Review: Love Bomb by Jenny McLachlan

Wednesday, 15 April 2015

22096015Love Bomb by Jenny McLachlan
Series: The Ladybirds #2
Released: 12th March 2015
Published by: Bloomsbury
Genre: YA Contemporary
Source: Publisher
Pages: 304
My Rating: 3 of 5 stars
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Perfect Valentine's reading for fans of Geek Girl and Louise Rennison. Betty Plum has never been in love. She's never even kissed a boy.

But when H.O.T. Toby starts school it's like Betty has been hit with a thousand of Cupid's arrows. It's like a bomb has exploded – a love bomb! More than ever Betty wishes her mum hadn't died when Betty was a baby. She really needs her mum here to ask her advice. And that's when she finds hidden letters for just these moments. Letters about what your first kiss should feel like and what real love is all about …

 Is Betty ready to fall in love? Will she finally have her first kiss?
Thank you to Bloomsbury Australia for sending me a copy of this book in exchange for an honest review

In this second book from 'The Ladybirds' series, you'll find the same lighthearted vibe for the most part, with some teenage drama relating to friendship, boys and family. While this book may seem superficial at first with the seemingly immature choices of the characters, there was a deeper message which I really appreciated.

Betty's mother passed away when she was only two years old, but wrote her birthday letters before she died that her daughter could read each year. This was a really sweet element of the story, and reading these letters and the love which her mum wrote about, and of her own experiences was truly touching. Some of them brought tears to my eyes, especially when it came down to the fact that this inextricable mother-daughter connection could still be maintained in that way.

One of my qualms though was the character voices and how they sounded so much younger than fifteen. Sure, hormones are raging, though when it comes to the point of going through all this infatuation and literally picking out a 'kissing outfit', it does seem a bit excessive. I suppose that's what contributes to this probably being suited to a younger YA audience if that sort of thing would annoy you.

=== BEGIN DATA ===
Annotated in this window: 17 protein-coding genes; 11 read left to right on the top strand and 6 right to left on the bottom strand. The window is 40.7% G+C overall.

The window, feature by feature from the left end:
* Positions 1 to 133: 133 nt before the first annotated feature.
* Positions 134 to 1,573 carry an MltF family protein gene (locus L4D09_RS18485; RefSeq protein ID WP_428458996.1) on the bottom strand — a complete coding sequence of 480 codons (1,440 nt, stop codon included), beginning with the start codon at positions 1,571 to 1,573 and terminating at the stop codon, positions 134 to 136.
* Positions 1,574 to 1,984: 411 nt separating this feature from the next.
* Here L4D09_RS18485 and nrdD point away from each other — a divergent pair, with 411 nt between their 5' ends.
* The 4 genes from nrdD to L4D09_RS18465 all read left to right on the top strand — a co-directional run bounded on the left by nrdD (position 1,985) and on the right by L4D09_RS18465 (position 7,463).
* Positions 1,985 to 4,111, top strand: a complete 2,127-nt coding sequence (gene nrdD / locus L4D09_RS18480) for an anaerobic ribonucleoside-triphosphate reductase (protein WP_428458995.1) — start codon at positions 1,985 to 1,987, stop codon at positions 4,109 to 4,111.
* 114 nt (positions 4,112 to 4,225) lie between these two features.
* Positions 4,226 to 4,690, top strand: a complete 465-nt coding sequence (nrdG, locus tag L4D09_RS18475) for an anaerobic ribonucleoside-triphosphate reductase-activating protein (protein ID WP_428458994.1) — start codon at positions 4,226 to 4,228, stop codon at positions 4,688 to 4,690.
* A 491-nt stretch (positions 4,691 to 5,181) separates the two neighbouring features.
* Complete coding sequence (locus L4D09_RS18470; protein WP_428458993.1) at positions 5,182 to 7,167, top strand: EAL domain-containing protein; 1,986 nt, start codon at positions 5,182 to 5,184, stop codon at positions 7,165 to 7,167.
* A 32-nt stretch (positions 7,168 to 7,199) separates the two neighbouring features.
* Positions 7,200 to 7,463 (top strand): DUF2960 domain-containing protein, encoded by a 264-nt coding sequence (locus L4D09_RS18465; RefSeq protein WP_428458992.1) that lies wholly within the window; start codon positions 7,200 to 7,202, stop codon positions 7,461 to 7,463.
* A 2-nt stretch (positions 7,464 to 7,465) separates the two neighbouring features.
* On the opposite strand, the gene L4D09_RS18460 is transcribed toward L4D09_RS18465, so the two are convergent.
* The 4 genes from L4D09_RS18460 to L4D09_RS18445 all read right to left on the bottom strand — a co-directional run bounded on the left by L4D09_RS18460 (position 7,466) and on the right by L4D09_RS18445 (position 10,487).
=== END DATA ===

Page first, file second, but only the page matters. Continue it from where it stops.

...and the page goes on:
Yes, some of Betty's actions annoyed me - but when you're young and 'in love', everything else could fall by the wayside. Combined with facing the fact that her dad may be moving on with someone new, it's no wonder that it was hard to navigate the line between seeing someone as they really were and trying to conjure up a reality where the 'hot guy' really was perfect. With that in mind, there were some realistic issues explored here, with the ups and downs, misinterpretations and finally an awakening to what's important in what a girl deserves in her life - someone who appreciates her for who she is.


Though the first book is still my favourite, Love Bomb still has its merits. Beneath the facade of melodrama lies a genuine story with a message that anyone could appreciate: Realising that you are worth something, and that true love will come naturally if you search for it in the right places.


  1. So usually I prefer a more mature YA voice, but this hasn't been the first review where I've read that the characters seem much younger than they actually are. I noticed that when reading the first book in the series, too. I mean, I still enjoyed it--but it bothered me a little bit. In saying that though I am looking forward to reading this one! Glad to hear that it wasn't just superficial and had a deeper meaning, too.

    1. Same here Kara - I guess it just comes down to personal preference and the audience this is aimed at. The good thing was definitely the message you could take out of the story.


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